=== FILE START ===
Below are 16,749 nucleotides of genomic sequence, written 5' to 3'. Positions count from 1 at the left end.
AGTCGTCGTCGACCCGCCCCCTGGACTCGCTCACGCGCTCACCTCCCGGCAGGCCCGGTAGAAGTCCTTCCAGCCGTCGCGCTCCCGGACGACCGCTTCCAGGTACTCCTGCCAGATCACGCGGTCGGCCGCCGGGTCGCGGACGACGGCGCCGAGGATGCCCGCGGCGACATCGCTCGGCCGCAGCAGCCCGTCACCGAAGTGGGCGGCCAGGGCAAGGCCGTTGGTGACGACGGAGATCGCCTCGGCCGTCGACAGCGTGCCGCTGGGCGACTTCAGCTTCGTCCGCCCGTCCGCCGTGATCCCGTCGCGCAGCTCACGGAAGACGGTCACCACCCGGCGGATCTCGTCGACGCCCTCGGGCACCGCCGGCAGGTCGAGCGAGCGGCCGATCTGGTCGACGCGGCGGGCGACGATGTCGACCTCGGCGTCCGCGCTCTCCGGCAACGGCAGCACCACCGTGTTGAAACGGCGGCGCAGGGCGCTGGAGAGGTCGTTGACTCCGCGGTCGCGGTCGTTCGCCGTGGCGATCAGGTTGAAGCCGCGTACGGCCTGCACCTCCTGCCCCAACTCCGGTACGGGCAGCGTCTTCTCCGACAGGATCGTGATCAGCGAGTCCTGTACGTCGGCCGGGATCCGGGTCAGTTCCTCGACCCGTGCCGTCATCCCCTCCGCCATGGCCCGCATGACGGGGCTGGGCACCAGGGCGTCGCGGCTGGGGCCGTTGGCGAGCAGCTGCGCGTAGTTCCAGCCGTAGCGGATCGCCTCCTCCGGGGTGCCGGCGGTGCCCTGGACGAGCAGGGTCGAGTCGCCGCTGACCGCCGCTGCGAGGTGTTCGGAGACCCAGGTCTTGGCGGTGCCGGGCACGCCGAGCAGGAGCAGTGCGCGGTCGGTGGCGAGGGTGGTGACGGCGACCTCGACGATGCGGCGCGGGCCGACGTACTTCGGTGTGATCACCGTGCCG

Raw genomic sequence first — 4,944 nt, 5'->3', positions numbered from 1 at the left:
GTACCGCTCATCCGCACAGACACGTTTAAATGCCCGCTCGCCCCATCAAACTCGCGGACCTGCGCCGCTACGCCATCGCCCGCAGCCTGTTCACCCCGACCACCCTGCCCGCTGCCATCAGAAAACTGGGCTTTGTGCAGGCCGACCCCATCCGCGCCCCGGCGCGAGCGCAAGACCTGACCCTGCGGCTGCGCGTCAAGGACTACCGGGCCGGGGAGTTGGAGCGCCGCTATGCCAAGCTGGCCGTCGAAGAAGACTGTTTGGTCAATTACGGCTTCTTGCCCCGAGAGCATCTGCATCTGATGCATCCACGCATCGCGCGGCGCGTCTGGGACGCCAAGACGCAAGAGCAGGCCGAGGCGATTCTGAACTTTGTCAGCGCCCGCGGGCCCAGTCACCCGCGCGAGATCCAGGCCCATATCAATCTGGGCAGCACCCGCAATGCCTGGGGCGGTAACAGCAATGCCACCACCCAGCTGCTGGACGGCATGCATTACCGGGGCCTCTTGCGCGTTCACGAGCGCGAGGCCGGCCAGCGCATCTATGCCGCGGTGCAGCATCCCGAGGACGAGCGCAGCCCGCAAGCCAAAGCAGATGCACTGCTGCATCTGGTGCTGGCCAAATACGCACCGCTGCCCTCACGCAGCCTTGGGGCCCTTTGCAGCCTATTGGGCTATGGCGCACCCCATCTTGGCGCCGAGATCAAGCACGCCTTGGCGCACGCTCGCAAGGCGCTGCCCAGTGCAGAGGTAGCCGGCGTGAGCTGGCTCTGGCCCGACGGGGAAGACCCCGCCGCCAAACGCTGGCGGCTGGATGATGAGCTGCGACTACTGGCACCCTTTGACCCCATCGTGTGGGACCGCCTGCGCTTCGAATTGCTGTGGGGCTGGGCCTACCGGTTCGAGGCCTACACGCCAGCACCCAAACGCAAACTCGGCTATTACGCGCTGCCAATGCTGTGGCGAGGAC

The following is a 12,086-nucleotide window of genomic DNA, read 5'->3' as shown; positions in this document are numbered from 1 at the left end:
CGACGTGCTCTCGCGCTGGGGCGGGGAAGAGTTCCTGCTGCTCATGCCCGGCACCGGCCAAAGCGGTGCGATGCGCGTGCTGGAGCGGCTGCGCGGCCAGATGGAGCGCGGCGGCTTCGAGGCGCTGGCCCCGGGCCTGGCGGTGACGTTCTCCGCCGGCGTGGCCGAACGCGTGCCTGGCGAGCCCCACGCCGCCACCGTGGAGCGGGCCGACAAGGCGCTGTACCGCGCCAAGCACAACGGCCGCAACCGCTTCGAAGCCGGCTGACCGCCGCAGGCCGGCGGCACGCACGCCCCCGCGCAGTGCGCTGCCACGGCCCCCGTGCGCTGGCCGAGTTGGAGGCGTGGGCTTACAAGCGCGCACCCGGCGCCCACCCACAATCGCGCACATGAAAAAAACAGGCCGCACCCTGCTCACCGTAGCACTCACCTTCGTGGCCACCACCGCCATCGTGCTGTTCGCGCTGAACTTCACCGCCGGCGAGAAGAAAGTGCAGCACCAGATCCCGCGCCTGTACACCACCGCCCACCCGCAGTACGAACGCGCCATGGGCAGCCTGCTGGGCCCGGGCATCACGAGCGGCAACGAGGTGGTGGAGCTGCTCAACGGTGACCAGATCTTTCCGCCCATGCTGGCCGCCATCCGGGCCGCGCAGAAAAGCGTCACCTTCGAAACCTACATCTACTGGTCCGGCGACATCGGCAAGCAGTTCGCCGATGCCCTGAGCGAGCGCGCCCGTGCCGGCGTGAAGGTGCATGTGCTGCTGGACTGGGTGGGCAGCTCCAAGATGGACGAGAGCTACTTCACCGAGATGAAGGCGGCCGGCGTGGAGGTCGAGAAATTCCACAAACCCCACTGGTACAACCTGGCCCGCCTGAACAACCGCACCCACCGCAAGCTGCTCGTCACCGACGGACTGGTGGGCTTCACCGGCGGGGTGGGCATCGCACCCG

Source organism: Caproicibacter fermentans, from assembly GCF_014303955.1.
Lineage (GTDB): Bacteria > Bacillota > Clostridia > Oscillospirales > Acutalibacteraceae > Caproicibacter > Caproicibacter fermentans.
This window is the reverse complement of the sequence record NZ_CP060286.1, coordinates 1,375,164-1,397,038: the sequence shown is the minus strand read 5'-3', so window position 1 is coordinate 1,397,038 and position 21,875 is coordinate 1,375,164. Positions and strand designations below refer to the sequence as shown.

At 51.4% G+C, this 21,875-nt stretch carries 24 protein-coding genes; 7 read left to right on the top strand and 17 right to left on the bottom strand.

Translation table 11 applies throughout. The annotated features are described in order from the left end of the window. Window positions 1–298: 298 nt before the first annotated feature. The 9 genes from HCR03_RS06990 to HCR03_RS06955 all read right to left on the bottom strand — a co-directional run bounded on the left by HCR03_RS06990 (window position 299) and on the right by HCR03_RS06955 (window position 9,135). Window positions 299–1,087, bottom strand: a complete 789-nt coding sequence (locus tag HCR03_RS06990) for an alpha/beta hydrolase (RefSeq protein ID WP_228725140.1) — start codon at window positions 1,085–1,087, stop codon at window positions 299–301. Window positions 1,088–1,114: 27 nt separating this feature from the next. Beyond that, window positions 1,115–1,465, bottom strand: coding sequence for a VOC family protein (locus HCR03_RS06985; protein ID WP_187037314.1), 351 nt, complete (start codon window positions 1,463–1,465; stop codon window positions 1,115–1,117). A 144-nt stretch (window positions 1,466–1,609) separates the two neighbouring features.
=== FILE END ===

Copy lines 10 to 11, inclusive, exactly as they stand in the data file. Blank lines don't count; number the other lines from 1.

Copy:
At 51.4% G+C, this 21,875-nt stretch carries 24 protein-coding genes; 7 read left to right on the top strand and 17 right to left on the bottom strand.

Translation table 11 applies throughout. The annotated features are described in order from the left end of the window. Window positions 1–298: 298 nt before the first annotated feature. The 9 genes from HCR03_RS06990 to HCR03_RS06955 all read right to left on the bottom strand — a co-directional run bounded on the left by HCR03_RS06990 (window position 299) and on the right by HCR03_RS06955 (window position 9,135). Window positions 299–1,087, bottom strand: a complete 789-nt coding sequence (locus tag HCR03_RS06990) for an alpha/beta hydrolase (RefSeq protein ID WP_228725140.1) — start codon at window positions 1,085–1,087, stop codon at window positions 299–301. Window positions 1,088–1,114: 27 nt separating this feature from the next. Beyond that, window positions 1,115–1,465, bottom strand: coding sequence for a VOC family protein (locus HCR03_RS06985; protein ID WP_187037314.1), 351 nt, complete (start codon window positions 1,463–1,465; stop codon window positions 1,115–1,117). A 144-nt stretch (window positions 1,466–1,609) separates the two neighbouring features.